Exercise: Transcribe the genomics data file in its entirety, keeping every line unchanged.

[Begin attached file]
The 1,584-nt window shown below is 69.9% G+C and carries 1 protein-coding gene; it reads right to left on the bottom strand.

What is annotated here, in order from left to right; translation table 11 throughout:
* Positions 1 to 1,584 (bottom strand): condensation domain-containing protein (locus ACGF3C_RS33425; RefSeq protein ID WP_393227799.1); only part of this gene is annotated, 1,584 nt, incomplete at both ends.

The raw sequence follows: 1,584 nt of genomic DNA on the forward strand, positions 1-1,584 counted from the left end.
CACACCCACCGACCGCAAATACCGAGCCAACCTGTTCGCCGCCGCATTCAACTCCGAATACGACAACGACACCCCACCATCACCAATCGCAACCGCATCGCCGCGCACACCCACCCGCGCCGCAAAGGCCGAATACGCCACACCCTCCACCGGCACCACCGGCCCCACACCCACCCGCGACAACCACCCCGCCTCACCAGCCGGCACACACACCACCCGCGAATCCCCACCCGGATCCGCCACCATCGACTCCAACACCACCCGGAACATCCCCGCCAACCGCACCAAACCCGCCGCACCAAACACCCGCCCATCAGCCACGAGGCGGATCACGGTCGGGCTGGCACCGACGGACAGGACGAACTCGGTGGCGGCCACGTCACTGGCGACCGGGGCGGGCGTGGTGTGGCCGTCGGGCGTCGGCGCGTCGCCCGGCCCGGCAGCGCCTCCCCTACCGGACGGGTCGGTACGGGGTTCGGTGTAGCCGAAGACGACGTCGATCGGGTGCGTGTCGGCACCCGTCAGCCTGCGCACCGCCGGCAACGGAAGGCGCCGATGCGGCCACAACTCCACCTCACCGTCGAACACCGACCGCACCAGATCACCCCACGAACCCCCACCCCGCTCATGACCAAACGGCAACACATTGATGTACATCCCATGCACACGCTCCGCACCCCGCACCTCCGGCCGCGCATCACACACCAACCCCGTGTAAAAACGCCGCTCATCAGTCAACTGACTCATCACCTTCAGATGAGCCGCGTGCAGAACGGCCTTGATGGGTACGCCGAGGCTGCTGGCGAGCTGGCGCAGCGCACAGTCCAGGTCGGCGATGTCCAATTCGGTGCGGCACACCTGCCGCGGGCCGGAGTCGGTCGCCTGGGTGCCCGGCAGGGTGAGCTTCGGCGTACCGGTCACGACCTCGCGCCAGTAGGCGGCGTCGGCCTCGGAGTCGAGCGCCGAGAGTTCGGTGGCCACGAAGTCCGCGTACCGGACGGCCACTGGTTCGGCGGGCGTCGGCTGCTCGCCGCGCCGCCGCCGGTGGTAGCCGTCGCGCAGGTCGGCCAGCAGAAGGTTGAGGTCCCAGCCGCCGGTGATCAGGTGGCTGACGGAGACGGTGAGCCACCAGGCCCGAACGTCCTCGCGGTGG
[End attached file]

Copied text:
The 1,584-nt window shown below is 69.9% G+C and carries 1 protein-coding gene; it reads right to left on the bottom strand.

What is annotated here, in order from left to right; translation table 11 throughout:
* Positions 1 to 1,584 (bottom strand): condensation domain-containing protein (locus ACGF3C_RS33425; RefSeq protein ID WP_393227799.1); only part of this gene is annotated, 1,584 nt, incomplete at both ends.

The raw sequence follows: 1,584 nt of genomic DNA on the forward strand, positions 1-1,584 counted from the left end.
CACACCCACCGACCGCAAATACCGAGCCAACCTGTTCGCCGCCGCATTCAACTCCGAATACGACAACGACACCCCACCATCACCAATCGCAACCGCATCGCCGCGCACACCCACCCGCGCCGCAAAGGCCGAATACGCCACACCCTCCACCGGCACCACCGGCCCCACACCCACCCGCGACAACCACCCCGCCTCACCAGCCGGCACACACACCACCCGCGAATCCCCACCCGGATCCGCCACCATCGACTCCAACACCACCCGGAACATCCCCGCCAACCGCACCAAACCCGCCGCACCAAACACCCGCCCATCAGCCACGAGGCGGATCACGGTCGGGCTGGCACCGACGGACAGGACGAACTCGGTGGCGGCCACGTCACTGGCGACCGGGGCGGGCGTGGTGTGGCCGTCGGGCGTCGGCGCGTCGCCCGGCCCGGCAGCGCCTCCCCTACCGGACGGGTCGGTACGGGGTTCGGTGTAGCCGAAGACGACGTCGATCGGGTGCGTGTCGGCACCCGTCAGCCTGCGCACCGCCGGCAACGGAAGGCGCCGATGCGGCCACAACTCCACCTCACCGTCGAACACCGACCGCACCAGATCACCCCACGAACCCCCACCCCGCTCATGACCAAACGGCAACACATTGATGTACATCCCATGCACACGCTCCGCACCCCGCACCTCCGGCCGCGCATCACACACCAACCCCGTGTAAAAACGCCGCTCATCAGTCAACTGACTCATCACCTTCAGATGAGCCGCGTGCAGAACGGCCTTGATGGGTACGCCGAGGCTGCTGGCGAGCTGGCGCAGCGCACAGTCCAGGTCGGCGATGTCCAATTCGGTGCGGCACACCTGCCGCGGGCCGGAGTCGGTCGCCTGGGTGCCCGGCAGGGTGAGCTTCGGCGTACCGGTCACGACCTCGCGCCAGTAGGCGGCGTCGGCCTCGGAGTCGAGCGCCGAGAGTTCGGTGGCCACGAAGTCCGCGTACCGGACGGCCACTGGTTCGGCGGGCGTCGGCTGCTCGCCGCGCCGCCGCCGGTGGTAGCCGTCGCGCAGGTCGGCCAGCAGAAGGTTGAGGTCCCAGCCGCCGGTGATCAGGTGGCTGACGGAGACGGTGAGCCACCAGGCCCGAACGTCCTCGCGGTGG